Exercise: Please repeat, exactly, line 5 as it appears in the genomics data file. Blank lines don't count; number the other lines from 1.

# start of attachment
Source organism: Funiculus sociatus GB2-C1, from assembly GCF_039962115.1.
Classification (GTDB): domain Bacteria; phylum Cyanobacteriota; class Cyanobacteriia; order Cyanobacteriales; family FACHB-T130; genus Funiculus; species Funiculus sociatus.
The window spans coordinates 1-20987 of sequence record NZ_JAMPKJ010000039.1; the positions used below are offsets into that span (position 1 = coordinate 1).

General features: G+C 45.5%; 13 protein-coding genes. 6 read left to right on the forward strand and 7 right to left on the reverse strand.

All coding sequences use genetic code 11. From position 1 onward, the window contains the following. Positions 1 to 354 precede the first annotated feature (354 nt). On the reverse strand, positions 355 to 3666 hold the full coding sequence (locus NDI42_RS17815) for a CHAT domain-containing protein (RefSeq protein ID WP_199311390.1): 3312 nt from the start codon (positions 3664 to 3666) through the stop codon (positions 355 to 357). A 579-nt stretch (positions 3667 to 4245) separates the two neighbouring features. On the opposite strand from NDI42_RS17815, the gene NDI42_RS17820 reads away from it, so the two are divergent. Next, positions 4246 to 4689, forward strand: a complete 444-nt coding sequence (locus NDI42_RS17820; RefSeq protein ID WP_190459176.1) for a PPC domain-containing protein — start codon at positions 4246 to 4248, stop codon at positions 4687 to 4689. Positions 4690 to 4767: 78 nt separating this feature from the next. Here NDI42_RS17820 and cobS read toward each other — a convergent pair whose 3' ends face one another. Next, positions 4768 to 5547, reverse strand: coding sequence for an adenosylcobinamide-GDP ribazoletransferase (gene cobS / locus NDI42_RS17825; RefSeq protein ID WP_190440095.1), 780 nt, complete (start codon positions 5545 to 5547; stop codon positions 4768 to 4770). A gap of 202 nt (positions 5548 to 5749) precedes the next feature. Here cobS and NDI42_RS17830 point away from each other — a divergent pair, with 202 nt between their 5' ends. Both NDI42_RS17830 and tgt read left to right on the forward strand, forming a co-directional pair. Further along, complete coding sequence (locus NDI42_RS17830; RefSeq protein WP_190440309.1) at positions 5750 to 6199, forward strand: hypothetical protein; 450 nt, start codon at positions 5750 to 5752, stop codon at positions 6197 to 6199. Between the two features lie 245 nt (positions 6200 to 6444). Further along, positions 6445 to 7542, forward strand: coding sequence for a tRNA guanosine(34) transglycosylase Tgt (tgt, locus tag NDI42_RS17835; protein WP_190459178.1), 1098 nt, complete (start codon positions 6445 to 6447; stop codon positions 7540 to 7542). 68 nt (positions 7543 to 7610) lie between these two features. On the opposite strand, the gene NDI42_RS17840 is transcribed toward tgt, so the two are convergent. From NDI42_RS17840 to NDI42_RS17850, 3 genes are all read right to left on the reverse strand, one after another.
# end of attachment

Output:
All coding sequences use genetic code 11. From position 1 onward, the window contains the following. Positions 1 to 354 precede the first annotated feature (354 nt). On the reverse strand, positions 355 to 3666 hold the full coding sequence (locus NDI42_RS17815) for a CHAT domain-containing protein (RefSeq protein ID WP_199311390.1): 3312 nt from the start codon (positions 3664 to 3666) through the stop codon (positions 355 to 357). A 579-nt stretch (positions 3667 to 4245) separates the two neighbouring features. On the opposite strand from NDI42_RS17815, the gene NDI42_RS17820 reads away from it, so the two are divergent. Next, positions 4246 to 4689, forward strand: a complete 444-nt coding sequence (locus NDI42_RS17820; RefSeq protein ID WP_190459176.1) for a PPC domain-containing protein — start codon at positions 4246 to 4248, stop codon at positions 4687 to 4689. Positions 4690 to 4767: 78 nt separating this feature from the next. Here NDI42_RS17820 and cobS read toward each other — a convergent pair whose 3' ends face one another. Next, positions 4768 to 5547, reverse strand: coding sequence for an adenosylcobinamide-GDP ribazoletransferase (gene cobS / locus NDI42_RS17825; RefSeq protein ID WP_190440095.1), 780 nt, complete (start codon positions 5545 to 5547; stop codon positions 4768 to 4770). A gap of 202 nt (positions 5548 to 5749) precedes the next feature. Here cobS and NDI42_RS17830 point away from each other — a divergent pair, with 202 nt between their 5' ends. Both NDI42_RS17830 and tgt read left to right on the forward strand, forming a co-directional pair. Further along, complete coding sequence (locus NDI42_RS17830; RefSeq protein WP_190440309.1) at positions 5750 to 6199, forward strand: hypothetical protein; 450 nt, start codon at positions 5750 to 5752, stop codon at positions 6197 to 6199. Between the two features lie 245 nt (positions 6200 to 6444). Further along, positions 6445 to 7542, forward strand: coding sequence for a tRNA guanosine(34) transglycosylase Tgt (tgt, locus tag NDI42_RS17835; protein WP_190459178.1), 1098 nt, complete (start codon positions 6445 to 6447; stop codon positions 7540 to 7542). 68 nt (positions 7543 to 7610) lie between these two features. On the opposite strand, the gene NDI42_RS17840 is transcribed toward tgt, so the two are convergent. From NDI42_RS17840 to NDI42_RS17850, 3 genes are all read right to left on the reverse strand, one after another.